This will run the container as a non-root user. 

    9. Trusted Image Source 

    Check the authenticity of every image pulled from Docker Hub. Use Docker Content Trust to check the authenticity of the Image. Docker Content Trust is a new feature incorporated into Docker 1.8. It is disabled by default, but once enabled, allows you to verify the integrity, authenticity, and publication date of all Docker images from the Docker Hub registry. 

    Enable Docker content trust using export DOCKER_CONTENT_TRUST=1 and try to pull this unsigned image docker pull dganapathi/test123. 

    # docker pull dganapathi/test123 
    Usingdefault tag: latest 
    Error: remote trust data does not exist for docker.io/dganapathi/test123: notary.docker.io does not have trust data for docker.io/dganapathi/test123  

    Docker will check whether the image is safe or not and will throw an error if it is not. 

    10. Mounting Volumes as Read-only 

    One of the best practices is to mount the host filesystem as read-only if there is no data saved by the container. We can do that by simply using a ro flag for mounts using -v argument or readonly with the --mount argument. 


    $ docker run -v volume-name:/path/in/container:ro python:3.9 


    $ docker run --mount source=volume-name,destination=/path/in/container,readonly python:3.9

    Advantages of Using Docker in Production   

    1. Industry Demand  

    As Docker promises an equivalent environment in both development and production, companies don’t have to test applications twice in different environments. As a result, Docker adoption by companies increases daily. 

    2. Isolation from the Main System  

    As a developer, you will always experiment with libraries and different versions of programming languages. For example, if you are testing asyncio support for one application that needs Python 3.7, and you decide not to use it, you might need to uninstall Python 3.7 and install the previous version. With Docker, you simply remove the container without zero complexities.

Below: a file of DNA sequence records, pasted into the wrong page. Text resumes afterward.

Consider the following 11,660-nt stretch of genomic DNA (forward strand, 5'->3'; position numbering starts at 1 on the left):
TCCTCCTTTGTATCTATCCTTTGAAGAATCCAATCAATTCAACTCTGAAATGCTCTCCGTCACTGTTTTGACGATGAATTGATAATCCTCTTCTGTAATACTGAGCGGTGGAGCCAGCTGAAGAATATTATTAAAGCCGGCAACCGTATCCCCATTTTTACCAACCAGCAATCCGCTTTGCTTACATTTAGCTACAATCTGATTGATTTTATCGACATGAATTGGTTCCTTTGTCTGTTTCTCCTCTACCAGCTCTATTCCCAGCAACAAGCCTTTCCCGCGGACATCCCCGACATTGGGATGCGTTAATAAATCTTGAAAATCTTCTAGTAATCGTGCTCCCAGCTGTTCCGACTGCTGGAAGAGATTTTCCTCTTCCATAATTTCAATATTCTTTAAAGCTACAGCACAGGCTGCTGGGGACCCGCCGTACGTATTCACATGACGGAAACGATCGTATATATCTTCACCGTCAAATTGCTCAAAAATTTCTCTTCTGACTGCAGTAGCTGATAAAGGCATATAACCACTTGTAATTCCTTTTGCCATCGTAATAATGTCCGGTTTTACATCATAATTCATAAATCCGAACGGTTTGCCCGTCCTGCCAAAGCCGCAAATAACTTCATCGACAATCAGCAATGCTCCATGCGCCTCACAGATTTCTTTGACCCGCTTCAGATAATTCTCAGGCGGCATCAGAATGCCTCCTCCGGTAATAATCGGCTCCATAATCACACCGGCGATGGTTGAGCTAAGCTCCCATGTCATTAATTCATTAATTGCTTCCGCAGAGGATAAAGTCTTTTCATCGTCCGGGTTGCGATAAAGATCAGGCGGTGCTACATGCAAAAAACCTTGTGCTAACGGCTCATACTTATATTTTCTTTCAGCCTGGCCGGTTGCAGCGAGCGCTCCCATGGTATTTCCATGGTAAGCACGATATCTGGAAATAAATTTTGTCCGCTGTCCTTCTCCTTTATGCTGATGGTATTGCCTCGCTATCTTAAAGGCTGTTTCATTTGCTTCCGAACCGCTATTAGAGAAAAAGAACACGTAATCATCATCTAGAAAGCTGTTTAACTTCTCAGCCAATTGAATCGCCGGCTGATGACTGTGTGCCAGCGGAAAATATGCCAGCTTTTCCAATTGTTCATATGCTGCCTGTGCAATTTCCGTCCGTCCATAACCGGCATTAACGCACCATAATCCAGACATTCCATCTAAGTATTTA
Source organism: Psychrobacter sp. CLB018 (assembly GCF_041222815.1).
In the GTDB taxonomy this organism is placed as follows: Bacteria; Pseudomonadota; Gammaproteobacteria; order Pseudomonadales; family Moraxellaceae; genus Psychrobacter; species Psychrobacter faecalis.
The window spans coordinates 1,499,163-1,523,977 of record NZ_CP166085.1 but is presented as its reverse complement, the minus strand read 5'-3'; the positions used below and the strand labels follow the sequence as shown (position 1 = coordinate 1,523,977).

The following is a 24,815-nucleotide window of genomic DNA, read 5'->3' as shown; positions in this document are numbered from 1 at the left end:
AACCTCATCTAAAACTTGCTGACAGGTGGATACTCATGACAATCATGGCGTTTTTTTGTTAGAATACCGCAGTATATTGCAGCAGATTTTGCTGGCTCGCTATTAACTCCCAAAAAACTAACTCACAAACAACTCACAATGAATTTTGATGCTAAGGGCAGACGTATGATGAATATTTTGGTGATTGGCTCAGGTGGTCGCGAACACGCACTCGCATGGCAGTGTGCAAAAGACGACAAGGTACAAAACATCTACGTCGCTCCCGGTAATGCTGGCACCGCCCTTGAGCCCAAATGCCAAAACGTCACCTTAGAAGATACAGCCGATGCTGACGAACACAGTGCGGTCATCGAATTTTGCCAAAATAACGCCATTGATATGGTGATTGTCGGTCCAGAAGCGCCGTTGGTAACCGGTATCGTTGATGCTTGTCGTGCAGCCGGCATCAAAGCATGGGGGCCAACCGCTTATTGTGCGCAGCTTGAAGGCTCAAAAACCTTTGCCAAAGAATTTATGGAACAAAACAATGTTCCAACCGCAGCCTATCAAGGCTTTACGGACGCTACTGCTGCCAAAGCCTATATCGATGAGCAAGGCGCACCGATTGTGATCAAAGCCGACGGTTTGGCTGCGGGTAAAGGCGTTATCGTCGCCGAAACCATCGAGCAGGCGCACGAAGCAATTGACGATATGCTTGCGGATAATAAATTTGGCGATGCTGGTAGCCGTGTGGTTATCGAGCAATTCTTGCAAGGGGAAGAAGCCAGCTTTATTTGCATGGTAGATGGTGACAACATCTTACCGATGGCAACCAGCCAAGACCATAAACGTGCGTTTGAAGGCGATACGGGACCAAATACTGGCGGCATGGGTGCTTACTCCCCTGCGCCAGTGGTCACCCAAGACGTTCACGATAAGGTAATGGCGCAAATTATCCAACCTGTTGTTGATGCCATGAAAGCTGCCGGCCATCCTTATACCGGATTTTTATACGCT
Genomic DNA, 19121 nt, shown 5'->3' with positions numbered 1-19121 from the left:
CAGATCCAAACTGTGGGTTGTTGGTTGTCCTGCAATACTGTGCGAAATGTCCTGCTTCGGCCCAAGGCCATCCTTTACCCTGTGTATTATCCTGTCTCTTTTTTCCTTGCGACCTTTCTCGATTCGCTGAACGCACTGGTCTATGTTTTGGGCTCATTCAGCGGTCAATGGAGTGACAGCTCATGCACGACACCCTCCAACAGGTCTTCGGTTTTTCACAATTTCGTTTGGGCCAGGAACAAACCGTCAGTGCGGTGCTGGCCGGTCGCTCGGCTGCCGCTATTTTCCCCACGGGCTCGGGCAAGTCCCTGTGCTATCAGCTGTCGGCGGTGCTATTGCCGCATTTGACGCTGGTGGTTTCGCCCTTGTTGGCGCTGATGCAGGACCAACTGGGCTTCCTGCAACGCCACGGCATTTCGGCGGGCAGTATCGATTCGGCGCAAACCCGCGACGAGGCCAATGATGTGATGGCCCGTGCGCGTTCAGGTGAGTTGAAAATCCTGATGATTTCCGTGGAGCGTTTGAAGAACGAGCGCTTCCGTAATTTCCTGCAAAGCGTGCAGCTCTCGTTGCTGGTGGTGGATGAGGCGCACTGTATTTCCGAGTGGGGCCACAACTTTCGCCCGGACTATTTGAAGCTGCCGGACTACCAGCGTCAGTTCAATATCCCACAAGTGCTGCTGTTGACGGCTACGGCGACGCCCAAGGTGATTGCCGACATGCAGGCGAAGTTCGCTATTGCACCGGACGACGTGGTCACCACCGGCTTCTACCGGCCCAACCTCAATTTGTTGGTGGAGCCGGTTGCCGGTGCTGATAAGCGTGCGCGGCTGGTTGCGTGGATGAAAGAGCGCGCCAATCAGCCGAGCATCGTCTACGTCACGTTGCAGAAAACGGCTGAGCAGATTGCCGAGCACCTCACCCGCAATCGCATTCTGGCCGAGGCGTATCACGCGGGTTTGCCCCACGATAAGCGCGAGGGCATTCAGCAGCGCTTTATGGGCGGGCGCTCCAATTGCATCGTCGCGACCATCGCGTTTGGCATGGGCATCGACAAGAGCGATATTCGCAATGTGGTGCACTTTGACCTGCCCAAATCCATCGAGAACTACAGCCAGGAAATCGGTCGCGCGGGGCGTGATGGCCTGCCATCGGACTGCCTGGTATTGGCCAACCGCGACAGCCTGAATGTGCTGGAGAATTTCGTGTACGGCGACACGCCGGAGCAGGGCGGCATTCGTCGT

3. Configurations  

    There are a lot of different configurations required for every project. Maintaining a list of configurations is very difficult. Docker provides the capability to configure images with different configurations and tag images. 

    4. Docker Hub 

    Ever imagined sharing your machine like you share the code using Github? Docker Hub provides access to thousands of images that are configured with the environment so that when your code works in your machine, you can build images and share it all over the internet. 


    Docker is very flexible and can be used in multiple ways, and we just scraped the surface here. You can now use docker to manage your own data and text files or act as a communication layer between servers. We hope this article made you familiar with the basics of how to use Docker in production mode and how it can help you. To get certified in docker and Kubernetes, check out KnowledgeHut’s Kubernetes Docker certification. 

    Frequently Asked Questions (FAQs)

    1Can Docker be used in production?

    Yes, it can be used in production, provided we ensure best security practices are practiced. 

    2Is Docker good for production database?

    Docker is only as safe as its implemented safety measures. Technically, it can be used in production database, but it is not a best practice. 

    3What are the most common misconceptions about using Docker in production?

    The main misconception of Docker in Production is Security issues, but this can be mitigated by following best security practices for docker. 

    4Can I use docker to create GUI application?

    Docker does not prioritize GUI applications. Docker is not suitable for rich UI applications as it is mainly for console-based apps. 


    DhineshSunder Ganapathi


    DhineshSunder Ganapathi is an experienced Software Engineer in Data-Platform, Data Integrations, and Backend Technologies with a demonstrated history of working in the information technology and services industry. He has a prolific knowledge of Python, Flask, FASTAPI, Mysql, Airflow, AWS, Docker, REST APIs, Shell-scripting, and Distributed Systems. In addition, Dhinesh is a budding author, a tech blogger, a chess evangelist, and a candid toastmaster.